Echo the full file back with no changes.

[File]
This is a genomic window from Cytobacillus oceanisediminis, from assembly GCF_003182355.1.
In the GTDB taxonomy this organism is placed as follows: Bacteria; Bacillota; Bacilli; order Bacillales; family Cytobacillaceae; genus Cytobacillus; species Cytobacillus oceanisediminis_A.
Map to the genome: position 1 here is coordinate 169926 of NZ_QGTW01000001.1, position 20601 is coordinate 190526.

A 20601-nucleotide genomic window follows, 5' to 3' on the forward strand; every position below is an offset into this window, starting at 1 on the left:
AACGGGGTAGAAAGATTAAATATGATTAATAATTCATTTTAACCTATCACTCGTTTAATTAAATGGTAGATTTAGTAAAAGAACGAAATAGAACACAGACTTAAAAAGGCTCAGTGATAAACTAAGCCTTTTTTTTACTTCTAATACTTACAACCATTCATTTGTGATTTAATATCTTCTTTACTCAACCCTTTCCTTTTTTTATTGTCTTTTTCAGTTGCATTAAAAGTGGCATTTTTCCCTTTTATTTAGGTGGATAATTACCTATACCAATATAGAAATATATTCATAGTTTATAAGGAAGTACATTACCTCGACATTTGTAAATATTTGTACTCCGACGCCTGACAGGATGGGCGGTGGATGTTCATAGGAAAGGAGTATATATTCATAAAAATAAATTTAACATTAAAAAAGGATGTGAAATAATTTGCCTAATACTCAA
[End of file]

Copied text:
This is a genomic window from Cytobacillus oceanisediminis, from assembly GCF_003182355.1.
In the GTDB taxonomy this organism is placed as follows: Bacteria; Bacillota; Bacilli; order Bacillales; family Cytobacillaceae; genus Cytobacillus; species Cytobacillus oceanisediminis_A.
Map to the genome: position 1 here is coordinate 169926 of NZ_QGTW01000001.1, position 20601 is coordinate 190526.

A 20601-nucleotide genomic window follows, 5' to 3' on the forward strand; every position below is an offset into this window, starting at 1 on the left:
AACGGGGTAGAAAGATTAAATATGATTAATAATTCATTTTAACCTATCACTCGTTTAATTAAATGGTAGATTTAGTAAAAGAACGAAATAGAACACAGACTTAAAAAGGCTCAGTGATAAACTAAGCCTTTTTTTTACTTCTAATACTTACAACCATTCATTTGTGATTTAATATCTTCTTTACTCAACCCTTTCCTTTTTTTATTGTCTTTTTCAGTTGCATTAAAAGTGGCATTTTTCCCTTTTATTTAGGTGGATAATTACCTATACCAATATAGAAATATATTCATAGTTTATAAGGAAGTACATTACCTCGACATTTGTAAATATTTGTACTCCGACGCCTGACAGGATGGGCGGTGGATGTTCATAGGAAAGGAGTATATATTCATAAAAATAAATTTAACATTAAAAAAGGATGTGAAATAATTTGCCTAATACTCAA